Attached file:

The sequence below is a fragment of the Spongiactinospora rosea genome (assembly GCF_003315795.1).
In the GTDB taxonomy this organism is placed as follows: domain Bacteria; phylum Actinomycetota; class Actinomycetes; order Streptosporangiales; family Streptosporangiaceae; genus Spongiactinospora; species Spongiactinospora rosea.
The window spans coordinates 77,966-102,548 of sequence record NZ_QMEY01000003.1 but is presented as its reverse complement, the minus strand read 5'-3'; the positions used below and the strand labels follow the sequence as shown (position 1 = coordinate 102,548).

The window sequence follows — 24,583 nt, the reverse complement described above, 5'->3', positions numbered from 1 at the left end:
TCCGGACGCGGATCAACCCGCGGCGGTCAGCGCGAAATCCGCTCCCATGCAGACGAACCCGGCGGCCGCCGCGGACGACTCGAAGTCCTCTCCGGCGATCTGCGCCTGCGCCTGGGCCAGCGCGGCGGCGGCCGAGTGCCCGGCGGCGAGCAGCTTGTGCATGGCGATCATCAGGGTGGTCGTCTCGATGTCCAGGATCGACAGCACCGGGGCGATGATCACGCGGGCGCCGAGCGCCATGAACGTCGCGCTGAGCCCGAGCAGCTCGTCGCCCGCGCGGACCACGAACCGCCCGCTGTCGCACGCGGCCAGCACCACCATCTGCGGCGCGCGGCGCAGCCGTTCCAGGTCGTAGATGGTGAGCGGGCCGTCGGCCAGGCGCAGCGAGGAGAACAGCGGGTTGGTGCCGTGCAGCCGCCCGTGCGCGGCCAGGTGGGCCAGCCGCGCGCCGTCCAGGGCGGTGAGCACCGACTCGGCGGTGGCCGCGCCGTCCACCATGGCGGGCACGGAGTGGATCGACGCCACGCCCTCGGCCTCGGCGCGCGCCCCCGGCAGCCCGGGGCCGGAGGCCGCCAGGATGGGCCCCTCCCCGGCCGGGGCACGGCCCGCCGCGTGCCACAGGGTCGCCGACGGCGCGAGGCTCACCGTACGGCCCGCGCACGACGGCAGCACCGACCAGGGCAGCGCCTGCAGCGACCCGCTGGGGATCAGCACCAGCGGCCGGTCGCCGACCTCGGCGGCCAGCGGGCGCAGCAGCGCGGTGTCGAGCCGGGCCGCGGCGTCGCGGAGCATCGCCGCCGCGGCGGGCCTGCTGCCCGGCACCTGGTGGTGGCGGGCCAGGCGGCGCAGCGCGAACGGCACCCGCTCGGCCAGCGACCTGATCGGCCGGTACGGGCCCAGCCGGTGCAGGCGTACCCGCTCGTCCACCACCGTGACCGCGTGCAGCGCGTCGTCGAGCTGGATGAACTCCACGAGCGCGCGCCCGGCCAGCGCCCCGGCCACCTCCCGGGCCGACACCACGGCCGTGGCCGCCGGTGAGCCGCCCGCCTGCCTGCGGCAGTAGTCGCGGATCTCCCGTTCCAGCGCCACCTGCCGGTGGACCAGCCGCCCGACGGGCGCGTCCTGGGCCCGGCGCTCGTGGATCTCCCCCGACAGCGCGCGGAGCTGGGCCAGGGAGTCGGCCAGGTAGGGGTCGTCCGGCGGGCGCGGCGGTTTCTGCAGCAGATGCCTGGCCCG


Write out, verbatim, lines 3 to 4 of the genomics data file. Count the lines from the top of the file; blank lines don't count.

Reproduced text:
The window spans coordinates 77,966-102,548 of sequence record NZ_QMEY01000003.1 but is presented as its reverse complement, the minus strand read 5'-3'; the positions used below and the strand labels follow the sequence as shown (position 1 = coordinate 102,548).

The window sequence follows — 24,583 nt, the reverse complement described above, 5'->3', positions numbered from 1 at the left end: